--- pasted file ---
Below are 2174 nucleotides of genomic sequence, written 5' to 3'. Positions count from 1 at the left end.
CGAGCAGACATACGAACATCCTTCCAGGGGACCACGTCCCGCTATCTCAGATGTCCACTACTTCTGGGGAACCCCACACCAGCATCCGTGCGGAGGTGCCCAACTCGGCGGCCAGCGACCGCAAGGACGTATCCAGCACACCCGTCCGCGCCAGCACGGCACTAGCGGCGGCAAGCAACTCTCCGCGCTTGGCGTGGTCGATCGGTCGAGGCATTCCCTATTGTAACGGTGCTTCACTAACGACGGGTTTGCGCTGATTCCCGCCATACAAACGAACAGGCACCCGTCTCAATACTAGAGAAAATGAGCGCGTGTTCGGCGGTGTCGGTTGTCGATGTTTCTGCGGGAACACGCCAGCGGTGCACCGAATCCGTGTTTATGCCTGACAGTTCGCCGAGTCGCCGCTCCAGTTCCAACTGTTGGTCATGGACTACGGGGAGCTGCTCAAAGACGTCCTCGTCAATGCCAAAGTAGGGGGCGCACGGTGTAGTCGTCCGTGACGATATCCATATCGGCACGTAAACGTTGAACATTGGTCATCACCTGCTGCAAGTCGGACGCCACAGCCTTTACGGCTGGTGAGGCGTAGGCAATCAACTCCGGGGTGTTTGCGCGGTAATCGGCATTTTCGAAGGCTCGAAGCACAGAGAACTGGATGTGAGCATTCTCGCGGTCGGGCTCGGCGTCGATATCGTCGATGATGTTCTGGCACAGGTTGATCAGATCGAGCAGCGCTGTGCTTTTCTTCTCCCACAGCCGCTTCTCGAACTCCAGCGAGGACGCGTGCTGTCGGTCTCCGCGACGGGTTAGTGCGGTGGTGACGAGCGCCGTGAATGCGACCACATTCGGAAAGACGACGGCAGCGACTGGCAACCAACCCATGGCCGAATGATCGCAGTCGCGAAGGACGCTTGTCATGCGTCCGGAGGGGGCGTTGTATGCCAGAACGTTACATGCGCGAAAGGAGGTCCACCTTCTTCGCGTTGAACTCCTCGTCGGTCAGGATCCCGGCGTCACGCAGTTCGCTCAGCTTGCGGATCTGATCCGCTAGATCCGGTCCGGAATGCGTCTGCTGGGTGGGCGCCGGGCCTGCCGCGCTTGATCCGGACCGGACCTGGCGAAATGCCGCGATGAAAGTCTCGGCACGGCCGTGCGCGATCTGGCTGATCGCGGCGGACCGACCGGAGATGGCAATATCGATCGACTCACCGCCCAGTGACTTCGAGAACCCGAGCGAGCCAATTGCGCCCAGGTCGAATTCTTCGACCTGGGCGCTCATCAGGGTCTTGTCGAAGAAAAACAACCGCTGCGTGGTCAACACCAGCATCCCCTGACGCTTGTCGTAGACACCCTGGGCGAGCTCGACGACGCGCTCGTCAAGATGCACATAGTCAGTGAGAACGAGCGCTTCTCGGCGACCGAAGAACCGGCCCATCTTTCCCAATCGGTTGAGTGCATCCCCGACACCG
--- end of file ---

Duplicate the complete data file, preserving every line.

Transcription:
Below are 2174 nucleotides of genomic sequence, written 5' to 3'. Positions count from 1 at the left end.
CGAGCAGACATACGAACATCCTTCCAGGGGACCACGTCCCGCTATCTCAGATGTCCACTACTTCTGGGGAACCCCACACCAGCATCCGTGCGGAGGTGCCCAACTCGGCGGCCAGCGACCGCAAGGACGTATCCAGCACACCCGTCCGCGCCAGCACGGCACTAGCGGCGGCAAGCAACTCTCCGCGCTTGGCGTGGTCGATCGGTCGAGGCATTCCCTATTGTAACGGTGCTTCACTAACGACGGGTTTGCGCTGATTCCCGCCATACAAACGAACAGGCACCCGTCTCAATACTAGAGAAAATGAGCGCGTGTTCGGCGGTGTCGGTTGTCGATGTTTCTGCGGGAACACGCCAGCGGTGCACCGAATCCGTGTTTATGCCTGACAGTTCGCCGAGTCGCCGCTCCAGTTCCAACTGTTGGTCATGGACTACGGGGAGCTGCTCAAAGACGTCCTCGTCAATGCCAAAGTAGGGGGCGCACGGTGTAGTCGTCCGTGACGATATCCATATCGGCACGTAAACGTTGAACATTGGTCATCACCTGCTGCAAGTCGGACGCCACAGCCTTTACGGCTGGTGAGGCGTAGGCAATCAACTCCGGGGTGTTTGCGCGGTAATCGGCATTTTCGAAGGCTCGAAGCACAGAGAACTGGATGTGAGCATTCTCGCGGTCGGGCTCGGCGTCGATATCGTCGATGATGTTCTGGCACAGGTTGATCAGATCGAGCAGCGCTGTGCTTTTCTTCTCCCACAGCCGCTTCTCGAACTCCAGCGAGGACGCGTGCTGTCGGTCTCCGCGACGGGTTAGTGCGGTGGTGACGAGCGCCGTGAATGCGACCACATTCGGAAAGACGACGGCAGCGACTGGCAACCAACCCATGGCCGAATGATCGCAGTCGCGAAGGACGCTTGTCATGCGTCCGGAGGGGGCGTTGTATGCCAGAACGTTACATGCGCGAAAGGAGGTCCACCTTCTTCGCGTTGAACTCCTCGTCGGTCAGGATCCCGGCGTCACGCAGTTCGCTCAGCTTGCGGATCTGATCCGCTAGATCCGGTCCGGAATGCGTCTGCTGGGTGGGCGCCGGGCCTGCCGCGCTTGATCCGGACCGGACCTGGCGAAATGCCGCGATGAAAGTCTCGGCACGGCCGTGCGCGATCTGGCTGATCGCGGCGGACCGACCGGAGATGGCAATATCGATCGACTCACCGCCCAGTGACTTCGAGAACCCGAGCGAGCCAATTGCGCCCAGGTCGAATTCTTCGACCTGGGCGCTCATCAGGGTCTTGTCGAAGAAAAACAACCGCTGCGTGGTCAACACCAGCATCCCCTGACGCTTGTCGTAGACACCCTGGGCGAGCTCGACGACGCGCTCGTCAAGATGCACATAGTCAGTGAGAACGAGCGCTTCTCGGCGACCGAAGAACCGGCCCATCTTTCCCAATCGGTTGAGTGCATCCCCGACACCG